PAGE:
Steppler says another concern related to insecticide application is the bees bringing contaminated pollen back to the hive and feeding the new bees. This can have the affect of killing the hive from the inside out. Steppler, who crops 2000 acres, refrains from spraying his own land unless there are high thresholds of insects and then he practices what he preaches, spraying late in the day and using products that leave minimal residue.
“Communication is important,” says Ostermann. “Our office maintains a record of where hives are and growers can call us to learn if there are any in their area.” But, neighbours talking to neighbours is the quickest and most direct way of ensuring the safety of both crops and bees. Many growers use crop protection guides to help them decide what insecticides to use to control pests while minimizing the impact on bees and the environment – this is particularly important when there are pest outbreaks.
Steppler believes the entire issue requires education because he thinks many growers do not realize how important bees are to their crops. He says with so much natural bee habitat lost to crop production, the wild bee population may be lower than needed to pollinate all the crops. He sees his hives as offering a free pollination service to his neighbours and, for that, he appreciates their respect of his hives. He wishes he had more facts in hand that he could share with the farmers who do not keep bees to show how useful they are, but limited research has been done to prove yield results due to proximity to open pollinated field crops, such as canola and sunflower. Since these crops pollinate themselves, he says, it is difficult to measure yield increase due to bees and their effect on seed set and seed quality.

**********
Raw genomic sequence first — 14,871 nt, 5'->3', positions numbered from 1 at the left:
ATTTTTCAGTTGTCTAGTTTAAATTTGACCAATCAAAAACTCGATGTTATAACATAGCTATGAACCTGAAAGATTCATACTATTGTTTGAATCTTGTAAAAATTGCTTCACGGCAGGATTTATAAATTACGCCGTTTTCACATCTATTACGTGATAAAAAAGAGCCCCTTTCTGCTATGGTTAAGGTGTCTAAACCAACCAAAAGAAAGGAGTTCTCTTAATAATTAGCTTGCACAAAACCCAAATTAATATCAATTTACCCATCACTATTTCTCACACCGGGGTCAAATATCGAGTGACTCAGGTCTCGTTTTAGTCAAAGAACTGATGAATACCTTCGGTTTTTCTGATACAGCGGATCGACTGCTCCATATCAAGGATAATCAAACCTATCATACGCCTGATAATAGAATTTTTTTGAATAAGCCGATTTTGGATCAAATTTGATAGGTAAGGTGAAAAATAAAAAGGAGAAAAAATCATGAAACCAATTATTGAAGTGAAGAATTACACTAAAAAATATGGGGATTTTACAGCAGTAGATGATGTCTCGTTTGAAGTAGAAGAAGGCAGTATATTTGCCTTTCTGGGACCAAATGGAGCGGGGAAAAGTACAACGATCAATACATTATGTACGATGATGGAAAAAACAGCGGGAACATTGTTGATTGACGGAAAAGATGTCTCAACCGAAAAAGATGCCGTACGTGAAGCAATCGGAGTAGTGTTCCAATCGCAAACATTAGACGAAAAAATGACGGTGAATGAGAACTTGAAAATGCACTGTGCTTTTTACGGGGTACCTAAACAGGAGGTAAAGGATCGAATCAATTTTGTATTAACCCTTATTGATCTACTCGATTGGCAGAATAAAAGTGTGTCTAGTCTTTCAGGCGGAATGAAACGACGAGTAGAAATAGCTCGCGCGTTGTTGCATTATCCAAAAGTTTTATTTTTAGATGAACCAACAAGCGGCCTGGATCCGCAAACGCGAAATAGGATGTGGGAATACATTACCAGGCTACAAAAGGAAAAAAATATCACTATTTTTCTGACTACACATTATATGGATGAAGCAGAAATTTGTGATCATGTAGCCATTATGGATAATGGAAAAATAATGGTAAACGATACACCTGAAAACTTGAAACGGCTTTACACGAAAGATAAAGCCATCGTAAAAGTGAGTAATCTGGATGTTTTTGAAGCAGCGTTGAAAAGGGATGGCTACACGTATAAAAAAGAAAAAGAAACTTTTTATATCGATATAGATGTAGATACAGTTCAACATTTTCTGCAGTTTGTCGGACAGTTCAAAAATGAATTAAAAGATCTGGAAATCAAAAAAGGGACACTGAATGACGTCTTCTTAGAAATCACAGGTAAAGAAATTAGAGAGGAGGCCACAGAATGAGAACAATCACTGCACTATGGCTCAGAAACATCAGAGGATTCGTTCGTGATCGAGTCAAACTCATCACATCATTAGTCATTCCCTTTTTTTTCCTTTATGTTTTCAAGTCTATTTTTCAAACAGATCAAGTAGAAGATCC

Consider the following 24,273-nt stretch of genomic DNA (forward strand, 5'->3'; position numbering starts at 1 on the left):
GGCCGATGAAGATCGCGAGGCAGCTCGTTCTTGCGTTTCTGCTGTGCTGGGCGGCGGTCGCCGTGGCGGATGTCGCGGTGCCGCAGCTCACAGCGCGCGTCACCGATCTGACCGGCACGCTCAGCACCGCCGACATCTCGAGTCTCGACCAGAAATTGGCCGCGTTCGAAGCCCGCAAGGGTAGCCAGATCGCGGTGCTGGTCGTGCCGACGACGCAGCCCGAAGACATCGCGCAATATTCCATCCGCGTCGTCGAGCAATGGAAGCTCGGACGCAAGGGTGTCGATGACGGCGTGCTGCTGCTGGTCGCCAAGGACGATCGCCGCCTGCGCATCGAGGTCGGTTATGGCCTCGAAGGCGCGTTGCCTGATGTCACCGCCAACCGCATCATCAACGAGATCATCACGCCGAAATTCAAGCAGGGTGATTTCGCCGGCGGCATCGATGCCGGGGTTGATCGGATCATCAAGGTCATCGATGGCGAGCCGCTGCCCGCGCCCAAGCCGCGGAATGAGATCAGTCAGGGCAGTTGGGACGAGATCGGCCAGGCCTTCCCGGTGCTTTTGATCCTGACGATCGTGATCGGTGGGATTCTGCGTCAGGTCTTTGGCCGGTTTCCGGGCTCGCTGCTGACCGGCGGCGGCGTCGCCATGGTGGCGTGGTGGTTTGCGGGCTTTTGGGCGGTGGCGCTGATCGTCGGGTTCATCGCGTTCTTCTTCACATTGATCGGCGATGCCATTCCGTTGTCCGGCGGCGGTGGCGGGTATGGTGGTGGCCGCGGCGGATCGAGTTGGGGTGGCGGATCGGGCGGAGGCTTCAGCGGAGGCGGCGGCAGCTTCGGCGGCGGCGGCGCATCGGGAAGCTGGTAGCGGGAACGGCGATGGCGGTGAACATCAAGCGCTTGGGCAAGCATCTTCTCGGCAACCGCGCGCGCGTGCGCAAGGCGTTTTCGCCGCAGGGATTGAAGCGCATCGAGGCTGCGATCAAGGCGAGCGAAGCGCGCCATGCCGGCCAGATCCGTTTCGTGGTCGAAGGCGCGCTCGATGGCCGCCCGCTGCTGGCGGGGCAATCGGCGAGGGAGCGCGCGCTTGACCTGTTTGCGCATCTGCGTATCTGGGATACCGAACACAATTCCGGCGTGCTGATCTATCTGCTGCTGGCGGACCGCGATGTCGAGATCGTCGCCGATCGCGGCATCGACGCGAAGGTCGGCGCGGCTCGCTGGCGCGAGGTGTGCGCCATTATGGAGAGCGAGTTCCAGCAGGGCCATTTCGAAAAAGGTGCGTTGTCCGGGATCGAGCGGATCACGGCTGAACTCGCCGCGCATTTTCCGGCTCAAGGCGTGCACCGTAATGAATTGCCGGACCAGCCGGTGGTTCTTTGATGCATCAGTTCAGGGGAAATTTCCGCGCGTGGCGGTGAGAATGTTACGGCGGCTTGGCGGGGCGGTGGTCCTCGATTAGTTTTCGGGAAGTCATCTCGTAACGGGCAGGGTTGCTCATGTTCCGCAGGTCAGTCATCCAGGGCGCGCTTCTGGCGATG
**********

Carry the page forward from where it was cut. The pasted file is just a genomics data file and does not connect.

“We know a lot of yield and crop quality can be attributed to honey bee pollination,” says Steppler. But, knowing and proving are two different things in the scientific world of agriculture, and Steppler regrets not having the research facts to back up his knowledge.
Most provincial beekeepers’ associations have some information on bees and pollination on their web sites that growers might find helpful, according to Ostermann. There are active associations in Manitoba, Saskatchewan, Alberta and Ontario that can be found using most search engines.
Ostermann suggests growers check for honey bees when they are checking their fields for insect pests. If many bees appear to be visiting the crop, perhaps they need to adjust their spray plans. It is a matter of working together so all involved can have production success. In the end, good communication and understanding among all parties will keep the bees making honey and the crops producing.
Bee friendly advice
1. Do not spray crops in bloom.
2. Spray in late evening or early morning when bees are less active.
3. Do not spray when windy.
4. Choose insecticides that are less toxic to bees.
5. Communicate with beekeepers about spray plans.